I believe Helidorus's description whilst taken as fanciful at first glance, may have some merit as we do know from other sources that heavily armoured cavalry during a later period did have loops attached to the spear to prevent it falling if not grasped. It may well be that the long, perhaps as much as 12 feet in length spear, was stowed this way and Heliodorus then thought this was how it was used in action.
Quote:I have postulated that the terms ‘catafract’ and ‘clibanarii’ were a reference to the rider and horses i.e. the riders were the ‘catafractarii’, whilst the armoured horses were the ‘clibanarii’.


Livy uses catafract to describe the heavily armoured Seleukid cavalry where man and horse have armour.

I think Ammianus saying there are catafract cavalry they call clibanarii also rather suggests that clibanarii is not just used for the horses.
Is there possibly a connection between the word clibanus ("an earthenware bread baking oven") and clibanarii? If there is, then might the word clibanarius not then just be a soldier's nickname for any heavily armoured cavalryman, and not any sort of "official" name for anything? The phrase from Ammianus "quos clibanarios vocant" would seem to support that.
Quote:Is there possibly a connection between the word clibanus ("an earthenware bread baking oven") and clibanarii?
Peter Connolly had suggested this back in 1981, "referring to their appearance or what it felt like to wear one of their suits" (Greece and Rome at War, 1981, p. 257.)
Peter Connolly was not by any means the first to suggest this derivation.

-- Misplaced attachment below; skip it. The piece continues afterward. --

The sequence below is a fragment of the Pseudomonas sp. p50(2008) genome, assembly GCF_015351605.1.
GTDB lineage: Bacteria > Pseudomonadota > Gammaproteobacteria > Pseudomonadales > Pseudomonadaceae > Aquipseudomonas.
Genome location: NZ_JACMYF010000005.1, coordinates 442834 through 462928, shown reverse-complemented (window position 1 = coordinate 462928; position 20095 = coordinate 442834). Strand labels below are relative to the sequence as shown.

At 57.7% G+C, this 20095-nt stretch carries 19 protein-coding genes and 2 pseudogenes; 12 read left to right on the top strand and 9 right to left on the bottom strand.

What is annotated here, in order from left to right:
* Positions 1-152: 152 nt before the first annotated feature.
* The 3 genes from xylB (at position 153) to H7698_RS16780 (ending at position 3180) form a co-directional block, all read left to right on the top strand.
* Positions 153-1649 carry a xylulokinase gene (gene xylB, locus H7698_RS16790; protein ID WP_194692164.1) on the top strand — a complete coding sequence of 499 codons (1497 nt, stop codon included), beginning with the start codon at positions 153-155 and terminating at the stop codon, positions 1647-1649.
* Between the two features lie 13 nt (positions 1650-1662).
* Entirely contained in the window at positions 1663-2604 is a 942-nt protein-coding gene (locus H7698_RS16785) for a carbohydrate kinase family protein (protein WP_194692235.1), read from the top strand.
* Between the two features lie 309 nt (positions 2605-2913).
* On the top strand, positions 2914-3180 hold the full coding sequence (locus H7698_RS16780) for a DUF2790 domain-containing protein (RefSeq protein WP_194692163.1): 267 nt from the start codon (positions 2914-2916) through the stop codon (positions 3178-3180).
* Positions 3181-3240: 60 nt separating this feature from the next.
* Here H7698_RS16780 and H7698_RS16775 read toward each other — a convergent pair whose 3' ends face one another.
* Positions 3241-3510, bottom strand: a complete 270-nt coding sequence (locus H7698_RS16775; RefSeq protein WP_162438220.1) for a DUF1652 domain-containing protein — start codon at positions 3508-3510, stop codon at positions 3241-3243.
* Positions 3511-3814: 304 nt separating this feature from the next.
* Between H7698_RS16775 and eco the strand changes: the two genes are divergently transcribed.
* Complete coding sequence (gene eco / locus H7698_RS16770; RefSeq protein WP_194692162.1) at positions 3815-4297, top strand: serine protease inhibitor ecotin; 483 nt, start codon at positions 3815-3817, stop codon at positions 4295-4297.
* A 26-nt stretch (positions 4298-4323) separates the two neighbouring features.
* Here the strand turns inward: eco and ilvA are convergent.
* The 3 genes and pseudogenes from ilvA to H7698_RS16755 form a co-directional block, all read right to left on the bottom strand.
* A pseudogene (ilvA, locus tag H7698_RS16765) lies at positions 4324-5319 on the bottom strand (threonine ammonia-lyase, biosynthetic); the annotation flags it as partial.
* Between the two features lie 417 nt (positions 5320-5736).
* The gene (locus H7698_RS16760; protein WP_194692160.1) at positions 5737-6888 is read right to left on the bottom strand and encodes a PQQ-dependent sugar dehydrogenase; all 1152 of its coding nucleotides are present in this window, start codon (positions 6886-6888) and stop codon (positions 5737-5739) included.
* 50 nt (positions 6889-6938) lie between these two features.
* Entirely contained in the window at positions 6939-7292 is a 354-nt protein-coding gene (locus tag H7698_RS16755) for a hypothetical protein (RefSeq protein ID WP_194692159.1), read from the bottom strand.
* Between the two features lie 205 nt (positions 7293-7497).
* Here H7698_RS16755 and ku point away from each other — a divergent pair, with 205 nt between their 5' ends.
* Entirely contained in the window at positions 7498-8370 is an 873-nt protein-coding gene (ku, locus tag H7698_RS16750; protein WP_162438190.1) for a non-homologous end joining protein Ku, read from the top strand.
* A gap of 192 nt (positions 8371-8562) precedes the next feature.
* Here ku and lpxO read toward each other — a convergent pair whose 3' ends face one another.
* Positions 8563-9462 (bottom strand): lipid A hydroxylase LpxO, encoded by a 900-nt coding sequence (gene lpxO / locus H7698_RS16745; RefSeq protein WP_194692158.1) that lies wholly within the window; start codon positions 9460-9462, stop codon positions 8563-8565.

Clibanarii’, sometimes rendered incorrectly as ‘Klibanophoroi’ , due to a mistake in referring to ‘Kataphractoi’ by Alphonse Dain in “Les Strategistes Byzantines” long ago, and like many errors and ‘myths’ has been perpetuated ever since. The idea stems from the Greek word: κλίβανος meaning "camp oven" or “bread baking oven" see e.g. Septuagint; Leviticus 11:35.

There are several theories to the origins of this name for the heavily armoured cavalry, one being that the men were literally nicknamed “camp oven bearers” (due to the amount of armour they worn that would heat up very quickly in the heat of battle) or alternately that the name is derived from the Persian word "griwbanwar" (Gk transliteration: griva-pana-bara) meaning "neck-guard wearer" or possibly "life preserver". Ammianus says the word originates from a Persian word. A further variation on this is that the late Byzantine manual ( 10 C AD) of Nikopheros Phokas calls an eastern type lamellar cuirass worn by ‘Kataphractoi’ a ‘klibanion’, and the thick worked bull-hide trapper of the horse ‘klibania’ - perhaps this is where Valentinian Victrix understandably got the idea that the word might derive from a piece of horse armour.

However, at this late date, the equipment could be named for the earlier fully-armoured cavalry, as easily as being the original source of the name.

( digression: The bulk of the horsemen in the manual are described as ‘Kabalarioi’ from which derives our word cavalry).

Personally, I suspect the word originally WAS a Persian one, but that it’s similarity to the Greek word for “oven” made the double meaning particularly apt, and so the name stuck.